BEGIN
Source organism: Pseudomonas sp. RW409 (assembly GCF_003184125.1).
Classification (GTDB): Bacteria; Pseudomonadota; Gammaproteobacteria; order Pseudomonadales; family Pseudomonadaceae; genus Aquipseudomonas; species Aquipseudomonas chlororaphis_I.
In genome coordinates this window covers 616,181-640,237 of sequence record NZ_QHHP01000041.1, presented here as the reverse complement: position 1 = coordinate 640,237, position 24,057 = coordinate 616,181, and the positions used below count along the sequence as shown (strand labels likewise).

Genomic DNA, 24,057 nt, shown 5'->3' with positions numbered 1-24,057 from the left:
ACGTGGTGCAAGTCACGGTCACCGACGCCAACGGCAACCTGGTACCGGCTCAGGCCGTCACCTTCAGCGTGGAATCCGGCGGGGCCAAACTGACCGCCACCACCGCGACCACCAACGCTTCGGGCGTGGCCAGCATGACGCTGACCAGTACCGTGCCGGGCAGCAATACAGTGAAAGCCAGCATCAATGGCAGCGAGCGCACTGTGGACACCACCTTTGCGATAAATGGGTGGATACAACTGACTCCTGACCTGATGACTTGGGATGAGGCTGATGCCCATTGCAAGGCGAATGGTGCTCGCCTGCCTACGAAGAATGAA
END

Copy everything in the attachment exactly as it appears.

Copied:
Source organism: Pseudomonas sp. RW409 (assembly GCF_003184125.1).
Classification (GTDB): Bacteria; Pseudomonadota; Gammaproteobacteria; order Pseudomonadales; family Pseudomonadaceae; genus Aquipseudomonas; species Aquipseudomonas chlororaphis_I.
In genome coordinates this window covers 616,181-640,237 of sequence record NZ_QHHP01000041.1, presented here as the reverse complement: position 1 = coordinate 640,237, position 24,057 = coordinate 616,181, and the positions used below count along the sequence as shown (strand labels likewise).

Genomic DNA, 24,057 nt, shown 5'->3' with positions numbered 1-24,057 from the left:
ACGTGGTGCAAGTCACGGTCACCGACGCCAACGGCAACCTGGTACCGGCTCAGGCCGTCACCTTCAGCGTGGAATCCGGCGGGGCCAAACTGACCGCCACCACCGCGACCACCAACGCTTCGGGCGTGGCCAGCATGACGCTGACCAGTACCGTGCCGGGCAGCAATACAGTGAAAGCCAGCATCAATGGCAGCGAGCGCACTGTGGACACCACCTTTGCGATAAATGGGTGGATACAACTGACTCCTGACCTGATGACTTGGGATGAGGCTGATGCCCATTGCAAGGCGAATGGTGCTCGCCTGCCTACGAAGAATGAA